Then she started with stages. First she hated breads, then she hated meats, then she hated vegetables, then she hated breads, and so on (inconspicuously skipping fruits and dairy). It seems like she’s gone in these stages pretty much all of the time that she’s been eating solids.

The meat and cheese are being consumed while the lettuce and bread are thrown onto the floor.

Most recently, she hated meat and vegetables at the same time. She got over the meat part and is now eating that like a champ, but not so much on the vegetables. Broccoli used to be one of her favorite foods and now she takes one bite and throws it. She’ll eat small things like peas and cut up carrots like in ham friend rice, but many other vegetables. It’s been going on for a few months now, which is long enough to make me worried.

I know it’s pretty early to be worrying about such things (with Peanut being only 15 months old), but I want to set good habits for the future. I want her to grow up to be one of those people who eats more than their daily five fruits and vegetables. Not only that, I want her to be the kind of person who enjoys eating her daily five.

So how do you get your children to eat more vegetables?

Baby-led Weaning Wednesdays: Apples

Peanut started doing something very interesting over the last week—she now eats whole apples. I used to cut them into slices, but she won’t even eat those anymore. She must have a whole apple handed to her. It all started when I got out an apple to slice, but had to set it on the floor because there were various tools on the counters (because of the painting and what not). I grabbed the knife and went back for the apple and it was gone. She had already taken little bites out of it all over, so I just let her have it.

Now we have a routine down. I wash the apple, remove the stem and the sticker, and hand it to Peanut. She chops on it until she gets bored with it (when she’s not very hungry) or until I have to steal it back from her to cut the core out (when she is very hungry). Then of course, she finishes it. She ate a whole apple all by herself the other day. Every. Single. Bite. Amazing!

The only real downside to her eating apples like this is that if she decides she’s tired of it, she throws the whole thing on the ground. When it was just a slice, it was easier to throw that away (though the logic of such things is beyond me), but now that it’s the whole apple, I find myself trying to salvage it a lot more often. At the same time though, I feel like she’s suddenly that much more of a toddler and therefore less of a baby. While it’s cute and I love that she’s growing up, it also breaks my heart just a little bit. Aww.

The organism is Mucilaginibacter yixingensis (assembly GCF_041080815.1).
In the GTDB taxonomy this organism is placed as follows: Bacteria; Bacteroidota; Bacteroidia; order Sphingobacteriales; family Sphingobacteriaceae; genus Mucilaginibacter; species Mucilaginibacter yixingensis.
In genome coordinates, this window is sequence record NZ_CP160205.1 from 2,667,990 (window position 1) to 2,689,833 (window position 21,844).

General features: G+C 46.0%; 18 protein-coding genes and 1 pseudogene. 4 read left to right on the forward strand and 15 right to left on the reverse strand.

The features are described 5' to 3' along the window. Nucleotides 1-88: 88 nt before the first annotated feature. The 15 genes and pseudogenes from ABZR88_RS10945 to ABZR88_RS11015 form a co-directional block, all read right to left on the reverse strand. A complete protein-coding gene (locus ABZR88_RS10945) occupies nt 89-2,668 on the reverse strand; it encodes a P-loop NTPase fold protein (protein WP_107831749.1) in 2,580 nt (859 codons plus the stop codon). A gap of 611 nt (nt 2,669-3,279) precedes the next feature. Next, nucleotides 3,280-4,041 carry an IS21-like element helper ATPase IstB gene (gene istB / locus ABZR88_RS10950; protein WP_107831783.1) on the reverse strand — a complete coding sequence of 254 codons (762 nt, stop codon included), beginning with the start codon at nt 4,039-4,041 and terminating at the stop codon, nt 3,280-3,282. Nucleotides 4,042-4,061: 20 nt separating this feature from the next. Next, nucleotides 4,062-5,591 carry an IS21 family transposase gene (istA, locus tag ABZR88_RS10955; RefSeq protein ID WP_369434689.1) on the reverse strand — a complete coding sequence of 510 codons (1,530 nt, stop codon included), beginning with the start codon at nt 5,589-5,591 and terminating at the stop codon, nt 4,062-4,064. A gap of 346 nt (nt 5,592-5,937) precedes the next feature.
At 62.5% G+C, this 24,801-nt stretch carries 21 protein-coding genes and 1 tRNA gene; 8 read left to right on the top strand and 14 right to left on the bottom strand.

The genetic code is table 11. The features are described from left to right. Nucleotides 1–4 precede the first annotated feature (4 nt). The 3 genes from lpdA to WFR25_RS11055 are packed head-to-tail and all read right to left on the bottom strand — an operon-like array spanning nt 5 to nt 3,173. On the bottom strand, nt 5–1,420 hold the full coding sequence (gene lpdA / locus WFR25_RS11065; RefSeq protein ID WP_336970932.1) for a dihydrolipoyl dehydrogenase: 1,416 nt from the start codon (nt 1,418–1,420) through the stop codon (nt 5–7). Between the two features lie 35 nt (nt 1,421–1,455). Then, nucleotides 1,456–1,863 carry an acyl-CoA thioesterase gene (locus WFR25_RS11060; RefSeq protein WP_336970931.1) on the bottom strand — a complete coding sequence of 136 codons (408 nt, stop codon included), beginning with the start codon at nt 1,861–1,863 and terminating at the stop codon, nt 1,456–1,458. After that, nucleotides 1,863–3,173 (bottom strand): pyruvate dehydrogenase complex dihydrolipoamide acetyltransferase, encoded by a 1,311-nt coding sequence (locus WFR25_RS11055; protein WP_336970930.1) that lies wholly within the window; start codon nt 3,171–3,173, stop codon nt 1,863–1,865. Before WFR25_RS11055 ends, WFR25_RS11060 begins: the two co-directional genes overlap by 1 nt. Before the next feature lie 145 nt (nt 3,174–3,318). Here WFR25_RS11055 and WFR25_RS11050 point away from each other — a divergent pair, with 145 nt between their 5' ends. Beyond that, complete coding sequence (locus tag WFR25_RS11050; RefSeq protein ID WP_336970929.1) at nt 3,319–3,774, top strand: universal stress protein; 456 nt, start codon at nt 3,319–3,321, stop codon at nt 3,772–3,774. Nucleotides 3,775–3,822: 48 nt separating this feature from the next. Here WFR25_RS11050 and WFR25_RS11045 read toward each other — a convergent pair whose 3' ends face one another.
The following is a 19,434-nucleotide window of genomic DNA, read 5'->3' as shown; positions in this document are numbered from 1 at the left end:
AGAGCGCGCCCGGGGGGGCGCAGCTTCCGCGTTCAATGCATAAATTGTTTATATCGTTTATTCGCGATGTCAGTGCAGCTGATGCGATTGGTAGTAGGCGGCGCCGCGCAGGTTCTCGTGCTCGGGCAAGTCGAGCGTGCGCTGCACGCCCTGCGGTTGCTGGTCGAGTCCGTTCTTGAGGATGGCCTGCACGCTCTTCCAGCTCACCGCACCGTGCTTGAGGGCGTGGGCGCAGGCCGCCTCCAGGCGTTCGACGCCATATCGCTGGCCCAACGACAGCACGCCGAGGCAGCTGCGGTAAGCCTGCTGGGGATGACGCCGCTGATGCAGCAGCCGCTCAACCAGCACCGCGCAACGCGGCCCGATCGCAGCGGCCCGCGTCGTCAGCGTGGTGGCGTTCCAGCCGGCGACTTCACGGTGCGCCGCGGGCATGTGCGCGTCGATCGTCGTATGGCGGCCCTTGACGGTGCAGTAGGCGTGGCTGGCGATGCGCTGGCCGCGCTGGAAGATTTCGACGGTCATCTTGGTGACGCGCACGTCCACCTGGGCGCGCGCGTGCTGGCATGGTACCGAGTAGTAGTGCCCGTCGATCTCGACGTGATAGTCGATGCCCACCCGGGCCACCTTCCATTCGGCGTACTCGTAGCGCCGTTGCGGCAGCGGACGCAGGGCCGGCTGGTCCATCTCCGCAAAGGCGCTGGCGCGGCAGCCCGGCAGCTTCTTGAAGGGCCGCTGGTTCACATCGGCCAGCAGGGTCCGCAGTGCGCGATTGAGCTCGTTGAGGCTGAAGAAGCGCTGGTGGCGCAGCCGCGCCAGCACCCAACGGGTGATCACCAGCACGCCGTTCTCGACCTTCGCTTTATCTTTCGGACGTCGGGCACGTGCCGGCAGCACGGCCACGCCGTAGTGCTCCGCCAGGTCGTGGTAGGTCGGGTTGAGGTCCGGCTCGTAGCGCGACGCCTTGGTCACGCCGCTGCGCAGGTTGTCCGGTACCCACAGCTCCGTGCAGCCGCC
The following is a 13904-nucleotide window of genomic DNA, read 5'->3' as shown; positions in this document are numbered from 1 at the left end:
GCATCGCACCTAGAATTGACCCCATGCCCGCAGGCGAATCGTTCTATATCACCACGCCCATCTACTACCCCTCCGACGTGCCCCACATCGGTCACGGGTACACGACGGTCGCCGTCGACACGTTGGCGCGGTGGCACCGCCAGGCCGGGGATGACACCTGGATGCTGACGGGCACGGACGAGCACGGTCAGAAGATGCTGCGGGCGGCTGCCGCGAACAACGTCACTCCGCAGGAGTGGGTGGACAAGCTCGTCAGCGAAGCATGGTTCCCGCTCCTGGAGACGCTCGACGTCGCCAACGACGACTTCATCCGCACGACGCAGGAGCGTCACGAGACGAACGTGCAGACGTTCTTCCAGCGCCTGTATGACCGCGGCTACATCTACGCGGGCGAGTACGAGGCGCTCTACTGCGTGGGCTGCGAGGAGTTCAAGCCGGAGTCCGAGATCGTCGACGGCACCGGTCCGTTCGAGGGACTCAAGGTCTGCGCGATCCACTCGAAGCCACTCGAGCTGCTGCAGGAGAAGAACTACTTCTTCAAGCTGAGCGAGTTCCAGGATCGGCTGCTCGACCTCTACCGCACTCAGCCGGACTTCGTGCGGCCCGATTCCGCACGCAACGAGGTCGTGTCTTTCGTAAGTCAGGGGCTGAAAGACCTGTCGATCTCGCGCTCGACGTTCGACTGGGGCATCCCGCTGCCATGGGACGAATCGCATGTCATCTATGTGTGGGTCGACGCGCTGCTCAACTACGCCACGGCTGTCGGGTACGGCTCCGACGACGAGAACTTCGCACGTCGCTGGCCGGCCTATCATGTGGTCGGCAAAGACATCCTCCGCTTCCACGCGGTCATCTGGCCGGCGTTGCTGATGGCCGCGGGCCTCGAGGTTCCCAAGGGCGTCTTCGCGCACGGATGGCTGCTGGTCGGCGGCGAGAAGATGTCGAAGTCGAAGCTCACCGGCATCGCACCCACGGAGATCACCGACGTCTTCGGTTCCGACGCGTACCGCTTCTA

Baby-led Weaning Wednesdays: Cereal

I had a lot of conflicts about whether or not to give Peanut cereal when she turned one (and therefore was old enough for cow’s milk). She already ate Barbara O’s (organic Cheerio type cereal that’s sweetened with fruit juice) dry, but whether or not to put milk on them threw me for a loop.

We don’t give Peanut milk to drink. Well, we do give her milk to drink, but that’s our word for breastfeeding. I see no point in giving her Moo Cow—the name we came up with for cow’s milk because we called breast milk “milk” for so long that if we even called it “cow’s milk” she would want to breastfeed—while she’s still breastfeeding because I already have the best milk for her. So what about putting it on cereal? I decided we’d give it a go.

Here are some helpful tips I’ve come up with in regards to toddlers eating cereal:

First off, don’t let any extra milk be sitting in the bowl. If your Baby-led Weaner is anything like mine, they’ll grab the bowl and try to flip it over. This applies for expressed breast milk in cereal too (yes, I tried that once, but it didn’t seem to make much of a difference to her and I hate pumping). The goal is just enough milk that the cereal is sticky.

Second, you need to put something below the kiddo to catch all of the dropped cereal. I don’t know about you, but we’ve gotten to the point that I don’t often put something below her because she doesn’t drop much. Lots and lots of cereal will be dropped and it’s very, very sticky. Be prepared for clean-up.

Third, give them the bowl and spoon and let them go at it! It’s hilarious to watch.

She tries the spoon for the first little while…

and she’s even successful sometimes!

Then she gives up on the spoon and uses her hands.

Blurry, but you can see how she shoves the food into her mouth. :-P

We don’t do cereal for breakfast often because we try to eat whole foods as much as possible, but when we do we both get a kick out of it. I suggest you try it!